The Zen of an Empty Calendar

A weird thing is happening to me this week. I keep getting caught up. My email inbox is completely empty, my to-do lists are crossed off, my errands are even getting done. It’s like I’ve entered some kind of weird Twilight Zone where efficiency intersects with the natural late-summer slowness that takes over every year when everyone is on vacation and no one wants to have meetings.

It actually started last week. I had an all-day meeting Wednesday, followed by taking Thursday off to spend with my daughter at King’s Island (If you ever want to be reminded how old you really are, go to a theme park for a day. The resulting aches and pains will help you understand exactly how much less resilient you are at 37 than at 7. Catherine was fine. I felt like I’d been beaten with a baseball bat.) I had a stack of things waiting at work that needed done, but I just couldn’t get myself motivated to knock all of them out on Friday. (Probably because I had a mild concussion from multiple rides on The Beast.) So Sunday, I pulled out my laptop, wrote a few documents, responded to a handful of emails that had been lingering, and put together a detailed to-do list for Monday, so I could come in to the office and attack the day.

Monday morning, I woke up and looked at my calendar. I had literally no meetings scheduled – nothing but an open day to work on my tasks in the office. I knew the day could go one of two ways – I could piddle around, reading stuff online and putting off actual work all day, and go home feeling frustrated and stagnated at 4:30, or I could charge into the office, knock out my to-do list, clear my in-box, and feel like I’d accomplished something. Thankfully, I chose the second path. By 2 p.m., I was at inbox zero, my desk was cleaned off, and I’d even tackled an HR issue I’d been putting off for weeks. At 2:20, I looked around, realized I’d done all the good I could that day, and headed home to weed my flowerbeds, a chore that I’d been putting off doing since….March.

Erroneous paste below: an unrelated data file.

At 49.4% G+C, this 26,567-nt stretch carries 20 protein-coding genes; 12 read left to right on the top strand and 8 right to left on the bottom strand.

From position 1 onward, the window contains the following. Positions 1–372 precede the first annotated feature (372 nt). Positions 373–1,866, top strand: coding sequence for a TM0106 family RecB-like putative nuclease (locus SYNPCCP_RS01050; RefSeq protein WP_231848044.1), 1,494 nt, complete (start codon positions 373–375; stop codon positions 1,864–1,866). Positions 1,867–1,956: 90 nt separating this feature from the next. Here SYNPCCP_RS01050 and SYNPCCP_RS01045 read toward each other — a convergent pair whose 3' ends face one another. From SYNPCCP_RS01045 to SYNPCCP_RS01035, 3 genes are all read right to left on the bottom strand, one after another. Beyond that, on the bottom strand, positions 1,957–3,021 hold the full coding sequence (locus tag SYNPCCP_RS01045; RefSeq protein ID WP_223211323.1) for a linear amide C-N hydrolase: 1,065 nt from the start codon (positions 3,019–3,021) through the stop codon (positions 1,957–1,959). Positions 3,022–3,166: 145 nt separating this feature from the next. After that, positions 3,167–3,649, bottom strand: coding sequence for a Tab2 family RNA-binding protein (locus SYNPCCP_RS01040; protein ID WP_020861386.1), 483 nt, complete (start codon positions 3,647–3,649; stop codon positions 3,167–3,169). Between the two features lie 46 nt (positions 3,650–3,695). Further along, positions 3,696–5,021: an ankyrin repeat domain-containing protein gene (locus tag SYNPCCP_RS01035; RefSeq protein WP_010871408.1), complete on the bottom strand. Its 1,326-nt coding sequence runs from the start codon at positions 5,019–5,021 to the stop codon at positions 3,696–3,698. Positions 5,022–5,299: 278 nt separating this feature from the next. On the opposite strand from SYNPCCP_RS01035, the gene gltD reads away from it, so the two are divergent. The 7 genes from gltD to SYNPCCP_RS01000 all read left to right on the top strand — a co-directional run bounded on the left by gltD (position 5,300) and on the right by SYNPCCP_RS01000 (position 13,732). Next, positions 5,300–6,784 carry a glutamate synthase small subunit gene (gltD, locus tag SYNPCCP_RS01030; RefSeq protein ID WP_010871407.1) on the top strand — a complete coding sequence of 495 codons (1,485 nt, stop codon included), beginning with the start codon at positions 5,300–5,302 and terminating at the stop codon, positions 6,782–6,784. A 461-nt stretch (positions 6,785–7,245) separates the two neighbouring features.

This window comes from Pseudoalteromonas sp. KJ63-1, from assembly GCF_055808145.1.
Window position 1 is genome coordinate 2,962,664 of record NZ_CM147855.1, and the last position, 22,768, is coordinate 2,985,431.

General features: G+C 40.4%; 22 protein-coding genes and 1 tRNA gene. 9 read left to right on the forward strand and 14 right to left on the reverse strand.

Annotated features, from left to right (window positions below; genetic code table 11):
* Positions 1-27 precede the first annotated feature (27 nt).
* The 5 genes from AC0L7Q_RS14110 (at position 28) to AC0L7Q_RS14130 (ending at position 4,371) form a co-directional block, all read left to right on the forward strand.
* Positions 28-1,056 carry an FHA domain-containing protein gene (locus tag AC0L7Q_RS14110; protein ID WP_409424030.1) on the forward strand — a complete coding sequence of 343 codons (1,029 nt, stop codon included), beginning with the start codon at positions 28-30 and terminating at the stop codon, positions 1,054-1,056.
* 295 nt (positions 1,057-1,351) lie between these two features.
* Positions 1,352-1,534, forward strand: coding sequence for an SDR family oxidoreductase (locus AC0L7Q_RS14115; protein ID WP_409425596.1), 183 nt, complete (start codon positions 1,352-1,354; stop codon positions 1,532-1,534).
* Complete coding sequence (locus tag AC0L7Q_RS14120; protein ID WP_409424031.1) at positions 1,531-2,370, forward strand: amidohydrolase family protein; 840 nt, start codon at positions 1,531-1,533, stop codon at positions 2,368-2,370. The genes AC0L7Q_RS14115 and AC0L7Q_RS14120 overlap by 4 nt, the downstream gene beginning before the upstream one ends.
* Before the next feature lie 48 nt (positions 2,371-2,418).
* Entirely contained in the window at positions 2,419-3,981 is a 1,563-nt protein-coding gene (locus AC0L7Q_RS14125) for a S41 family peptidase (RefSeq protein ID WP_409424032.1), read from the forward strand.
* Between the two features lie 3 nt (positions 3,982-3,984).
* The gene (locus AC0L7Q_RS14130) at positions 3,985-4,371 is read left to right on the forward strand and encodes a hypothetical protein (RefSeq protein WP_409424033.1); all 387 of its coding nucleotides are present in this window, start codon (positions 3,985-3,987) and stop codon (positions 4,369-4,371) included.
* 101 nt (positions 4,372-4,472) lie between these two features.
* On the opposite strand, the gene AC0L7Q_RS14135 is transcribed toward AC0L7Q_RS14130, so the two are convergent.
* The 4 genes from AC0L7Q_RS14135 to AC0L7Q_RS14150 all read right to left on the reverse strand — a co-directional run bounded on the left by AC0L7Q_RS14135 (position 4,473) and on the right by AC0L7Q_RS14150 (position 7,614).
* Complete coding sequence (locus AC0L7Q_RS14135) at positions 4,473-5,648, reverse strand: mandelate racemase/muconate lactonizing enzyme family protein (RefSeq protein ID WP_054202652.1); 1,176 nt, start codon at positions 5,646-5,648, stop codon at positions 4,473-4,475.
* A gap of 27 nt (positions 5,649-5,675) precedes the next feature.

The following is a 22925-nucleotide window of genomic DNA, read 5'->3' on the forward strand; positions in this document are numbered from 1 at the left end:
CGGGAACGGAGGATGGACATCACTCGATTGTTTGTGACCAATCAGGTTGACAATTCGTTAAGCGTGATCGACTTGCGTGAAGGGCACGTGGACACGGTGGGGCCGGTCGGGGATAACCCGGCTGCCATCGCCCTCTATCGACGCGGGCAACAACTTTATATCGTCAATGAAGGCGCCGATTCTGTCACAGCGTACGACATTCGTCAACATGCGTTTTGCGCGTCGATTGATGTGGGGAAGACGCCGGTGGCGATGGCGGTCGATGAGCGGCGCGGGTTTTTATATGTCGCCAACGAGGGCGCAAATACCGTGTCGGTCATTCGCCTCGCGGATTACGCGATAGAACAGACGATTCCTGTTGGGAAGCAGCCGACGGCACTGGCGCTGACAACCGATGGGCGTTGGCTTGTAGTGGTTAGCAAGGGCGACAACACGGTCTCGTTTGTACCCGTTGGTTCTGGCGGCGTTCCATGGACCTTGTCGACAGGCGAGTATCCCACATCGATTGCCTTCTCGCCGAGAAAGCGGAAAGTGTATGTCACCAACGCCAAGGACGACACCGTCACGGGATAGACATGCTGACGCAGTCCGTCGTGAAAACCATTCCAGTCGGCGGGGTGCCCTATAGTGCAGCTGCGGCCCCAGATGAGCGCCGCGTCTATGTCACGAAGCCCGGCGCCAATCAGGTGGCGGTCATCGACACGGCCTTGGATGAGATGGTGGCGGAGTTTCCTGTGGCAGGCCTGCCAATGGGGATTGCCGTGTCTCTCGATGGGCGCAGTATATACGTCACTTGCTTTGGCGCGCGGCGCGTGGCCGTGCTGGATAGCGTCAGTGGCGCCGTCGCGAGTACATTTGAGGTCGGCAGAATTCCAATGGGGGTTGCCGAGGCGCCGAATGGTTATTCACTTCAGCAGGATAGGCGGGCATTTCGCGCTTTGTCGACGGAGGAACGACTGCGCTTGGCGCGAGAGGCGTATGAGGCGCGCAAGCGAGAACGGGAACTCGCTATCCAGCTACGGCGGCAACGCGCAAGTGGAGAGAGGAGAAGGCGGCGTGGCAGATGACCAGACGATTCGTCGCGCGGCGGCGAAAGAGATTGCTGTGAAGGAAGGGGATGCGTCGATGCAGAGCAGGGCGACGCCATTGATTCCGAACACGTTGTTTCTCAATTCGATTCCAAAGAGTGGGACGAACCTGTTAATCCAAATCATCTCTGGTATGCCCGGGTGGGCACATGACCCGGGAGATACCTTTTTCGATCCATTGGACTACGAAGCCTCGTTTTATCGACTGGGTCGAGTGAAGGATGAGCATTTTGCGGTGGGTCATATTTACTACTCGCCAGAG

But then something else happened. I was able to maintain inbox zero. Monday evening, after the landscaping work was done and dinner was in the books, I logged back in, saw I had a dozen or so emails, and cleared them out – sending responses where needed and delegating or deleting the rest. Tuesday morning I came into the office committed to maintaining my pristine inbox. And it worked. I walked out of the office yesterday with no emails waiting, plus I’d run a couple of those pain-in-the-ass errands that you put off for weeks until you get too embarrassed to actually do them – closing old bank accounts, depositing a four-month-old cashier’s check, etc. When I got to work Wednesday, I looked at my calendar, realized I had another day empty of commitments, but also nothing left on my to-do list. It was a solid moment of cognitive dissonance as I wondered what I was supposed to do with my day. Eight hours of open space stretched in front of me.

There is a zen to all this, but also an underlying terror that has to be addressed for a workaholic like me.  The goal has always been inbox zero, and being caught up on my tasks. That’s what capable humans do, or at least that’s what I’ve always believed capable humans do. But I’ve never gotten there. This is not a state I’ve existed in before, nor is it one that is particularly comfortable for me. I was raised in a house where leisure time was not prized. If you weren’t doing homework or housework or farmwork, well, you were probably asleep. The few times I can remember just sitting and doing nothing as a child was when it was too hot to work outside and all the housework inside was done. I still get twitchy thinking about the laundry or the dishes if I’m taking the time to read a book or watch a movie – there’s a strong feeling that our value as humans only comes from our work output, a feeling that I think most children of working-class parents share.

But I’ve also come to realize that the next great thing, whatever that is, won’t happen if I’m constantly mired in busywork. If I don’t give myself time to think, and explore new ideas and rest, for crap’s sake, I won’t be able to be the leader Legion needs me to be going forward. For too long, I prized working until I burned out over everything, until I realized that there were only so many rotations I could take on that particular ride before I just quit everything.  And the mental weight of lingering emails, long to-do lists and things left undone interferes with me being able to think freely about bigger issues. I need to embrace the open space, the stillness, the lack of pressing tasks, and see what develops. This is time to read, reflect, and power up for the second half of the year.

Because I know it won’t always be like this. School will start, people will want to have meetings with me again, work will pick back up, emails will pile up after vacations or days off. But when I can, I need to capture this time and see what comes of it. It might be nothing, or it might be the best idea ever. But if I don’t give myself breathing room, I’ll never know.

 

By Lacy Starling, President and Fearless Leader